The light from the light source 16 for observation passes through the condenser lens 15 and via the mirror 14 and through the infrared filter 13 to illuminate the ring slit 11. Further, the light having left the ring slit 11 passes through the relay lenses 10, 9 and is imaged on the mirror 8, where after it passes through the objective lens 2 and is re-imaged in the neighborhood of the pupil 1b an uniformly illuminates the eye-fundus 1a.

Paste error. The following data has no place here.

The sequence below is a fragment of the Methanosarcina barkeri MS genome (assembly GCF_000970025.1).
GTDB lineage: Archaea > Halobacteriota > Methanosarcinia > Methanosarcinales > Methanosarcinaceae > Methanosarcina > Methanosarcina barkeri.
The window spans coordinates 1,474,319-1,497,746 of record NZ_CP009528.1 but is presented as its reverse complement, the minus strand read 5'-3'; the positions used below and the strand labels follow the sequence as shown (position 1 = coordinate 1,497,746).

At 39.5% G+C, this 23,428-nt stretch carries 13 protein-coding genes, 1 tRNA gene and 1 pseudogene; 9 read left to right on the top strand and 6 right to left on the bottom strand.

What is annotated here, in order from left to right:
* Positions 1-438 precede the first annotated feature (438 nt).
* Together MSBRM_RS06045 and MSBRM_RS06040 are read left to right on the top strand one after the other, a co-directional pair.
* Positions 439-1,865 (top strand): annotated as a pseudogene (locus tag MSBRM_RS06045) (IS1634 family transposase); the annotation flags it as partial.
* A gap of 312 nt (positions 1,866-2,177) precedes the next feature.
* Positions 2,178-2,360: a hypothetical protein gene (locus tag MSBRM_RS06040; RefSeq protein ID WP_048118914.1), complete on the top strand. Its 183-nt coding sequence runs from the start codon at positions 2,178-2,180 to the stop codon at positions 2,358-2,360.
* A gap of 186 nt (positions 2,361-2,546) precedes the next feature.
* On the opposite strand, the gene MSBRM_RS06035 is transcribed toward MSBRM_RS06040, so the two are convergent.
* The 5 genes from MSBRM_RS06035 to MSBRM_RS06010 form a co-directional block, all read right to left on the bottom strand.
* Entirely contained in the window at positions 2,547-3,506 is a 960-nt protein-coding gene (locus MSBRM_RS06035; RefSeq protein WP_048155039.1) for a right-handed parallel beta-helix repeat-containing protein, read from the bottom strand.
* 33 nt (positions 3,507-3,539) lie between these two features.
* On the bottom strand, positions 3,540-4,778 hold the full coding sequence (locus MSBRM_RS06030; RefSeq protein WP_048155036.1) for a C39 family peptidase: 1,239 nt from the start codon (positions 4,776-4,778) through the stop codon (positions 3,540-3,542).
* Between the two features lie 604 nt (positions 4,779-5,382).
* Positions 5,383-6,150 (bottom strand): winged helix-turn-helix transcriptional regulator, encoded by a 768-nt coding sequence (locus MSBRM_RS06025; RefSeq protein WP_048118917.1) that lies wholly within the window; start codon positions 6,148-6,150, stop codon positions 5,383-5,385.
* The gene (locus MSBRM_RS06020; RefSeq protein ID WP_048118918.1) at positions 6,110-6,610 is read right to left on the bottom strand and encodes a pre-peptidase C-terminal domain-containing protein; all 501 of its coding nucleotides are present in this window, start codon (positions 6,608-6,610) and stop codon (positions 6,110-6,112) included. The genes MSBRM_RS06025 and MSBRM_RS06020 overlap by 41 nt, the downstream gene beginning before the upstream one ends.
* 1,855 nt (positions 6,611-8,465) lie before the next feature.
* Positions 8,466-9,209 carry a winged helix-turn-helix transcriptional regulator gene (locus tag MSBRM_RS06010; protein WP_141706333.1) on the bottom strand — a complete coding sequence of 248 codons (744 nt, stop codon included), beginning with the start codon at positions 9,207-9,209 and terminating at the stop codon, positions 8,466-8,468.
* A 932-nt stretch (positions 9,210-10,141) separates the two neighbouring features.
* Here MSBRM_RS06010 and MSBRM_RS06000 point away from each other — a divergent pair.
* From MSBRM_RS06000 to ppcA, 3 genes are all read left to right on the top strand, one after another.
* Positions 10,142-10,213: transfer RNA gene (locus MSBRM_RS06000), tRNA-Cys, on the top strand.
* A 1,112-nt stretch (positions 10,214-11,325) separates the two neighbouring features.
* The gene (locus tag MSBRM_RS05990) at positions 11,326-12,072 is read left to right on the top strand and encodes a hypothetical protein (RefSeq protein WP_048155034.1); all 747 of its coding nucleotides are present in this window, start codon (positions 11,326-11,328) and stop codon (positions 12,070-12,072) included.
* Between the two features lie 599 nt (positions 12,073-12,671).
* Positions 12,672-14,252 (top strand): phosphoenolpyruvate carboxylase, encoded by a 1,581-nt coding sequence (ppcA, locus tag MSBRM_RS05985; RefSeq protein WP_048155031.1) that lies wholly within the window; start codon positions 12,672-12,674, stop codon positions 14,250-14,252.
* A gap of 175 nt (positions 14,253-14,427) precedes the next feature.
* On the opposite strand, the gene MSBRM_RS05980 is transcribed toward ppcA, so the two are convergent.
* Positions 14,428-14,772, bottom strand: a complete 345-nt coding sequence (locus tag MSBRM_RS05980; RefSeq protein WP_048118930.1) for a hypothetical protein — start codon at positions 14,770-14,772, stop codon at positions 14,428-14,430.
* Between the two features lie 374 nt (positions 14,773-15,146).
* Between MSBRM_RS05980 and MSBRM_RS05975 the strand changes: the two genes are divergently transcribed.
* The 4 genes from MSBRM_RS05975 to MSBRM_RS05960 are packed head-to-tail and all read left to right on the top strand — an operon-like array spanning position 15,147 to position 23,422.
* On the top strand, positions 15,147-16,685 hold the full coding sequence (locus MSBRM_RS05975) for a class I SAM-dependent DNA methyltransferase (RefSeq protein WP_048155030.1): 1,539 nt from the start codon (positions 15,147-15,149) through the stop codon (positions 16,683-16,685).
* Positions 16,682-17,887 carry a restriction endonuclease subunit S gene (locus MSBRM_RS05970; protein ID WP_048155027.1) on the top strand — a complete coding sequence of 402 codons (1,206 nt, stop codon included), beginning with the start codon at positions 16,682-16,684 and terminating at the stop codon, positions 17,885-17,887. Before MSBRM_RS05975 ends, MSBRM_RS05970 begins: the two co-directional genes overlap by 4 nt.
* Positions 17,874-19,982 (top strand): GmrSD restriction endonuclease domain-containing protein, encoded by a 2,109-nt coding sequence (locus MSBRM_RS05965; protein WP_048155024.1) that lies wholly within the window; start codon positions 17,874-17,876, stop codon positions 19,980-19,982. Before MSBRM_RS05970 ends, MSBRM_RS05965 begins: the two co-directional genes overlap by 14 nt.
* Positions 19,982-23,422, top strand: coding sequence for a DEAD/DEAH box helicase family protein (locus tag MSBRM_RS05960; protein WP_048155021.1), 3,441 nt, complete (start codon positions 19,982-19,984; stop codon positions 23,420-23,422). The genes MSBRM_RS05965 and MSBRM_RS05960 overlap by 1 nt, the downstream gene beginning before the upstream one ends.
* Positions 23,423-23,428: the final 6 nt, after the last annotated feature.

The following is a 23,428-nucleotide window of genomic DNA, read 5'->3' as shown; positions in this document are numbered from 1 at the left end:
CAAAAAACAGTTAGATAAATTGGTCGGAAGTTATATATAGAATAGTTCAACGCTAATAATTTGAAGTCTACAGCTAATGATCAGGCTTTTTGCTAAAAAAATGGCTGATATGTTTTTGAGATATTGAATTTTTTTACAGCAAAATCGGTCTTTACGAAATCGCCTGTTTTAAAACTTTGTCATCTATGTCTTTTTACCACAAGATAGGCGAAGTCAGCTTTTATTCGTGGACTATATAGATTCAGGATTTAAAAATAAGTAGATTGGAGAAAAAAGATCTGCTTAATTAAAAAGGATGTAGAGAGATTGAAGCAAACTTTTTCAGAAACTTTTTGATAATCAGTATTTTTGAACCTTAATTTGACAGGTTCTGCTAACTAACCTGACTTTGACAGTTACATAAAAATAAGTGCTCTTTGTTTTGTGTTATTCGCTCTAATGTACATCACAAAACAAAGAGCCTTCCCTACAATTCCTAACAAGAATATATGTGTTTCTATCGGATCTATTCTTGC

Reference numeral 17 designates a bright line projecting light source, 18 a field controlling slit, 19 a condenser lens, and 20 a split prism (bi-prism). The split prism 20 and the light source 17 are conjugate with respect to the condenser lens 19. Designated by 21 is a mask provided with a linear slit for supplying bright lines and disposed in proximity to the split prism. Denoted by 22 is a mirror for bending the optical path. Reference numeral 23 designates a two-aperture diaphragm which is substantially conjugate with the pupil 1b with respect to an interrupting optical system. The two-aperture diaphragm 23 is provided with openings 24 and 25 off the optical axis and intercepts on-axial rays. Each of the two light beams split and refracted by the split prism 20 passes through one of the openings 24 and 25. Designated by 26 is a projection lens. Denoted by 27 is an infrared filter having the same characteristic as that of the filter 13. The infrared filter 27 equalizes the wavelength ranges of the observation light beam and the bright line forming light beams. Designated by 28 is a mirror bar. The mirror bar 28 has an oblique mirror surface provided on one end thereof and the other end thereof is fixed to the rotary shaft of a rotary solenoid 29, so that when the solenoid 29 is operated upon photographing release, the mirror bar 28 is retracted out of the optical path. The members 17 to 29 together constitute a bright line projecting device 30. The projection lens 26 renders the mask 21 and the mirror surface of the mirror bar 28 conjugate and the device 30 is movable in the direction of the optical axis of the illuminating system and therefore, the movement of the device 30 brings the mask 21 and the eye-fundus 1a into conjugate relation.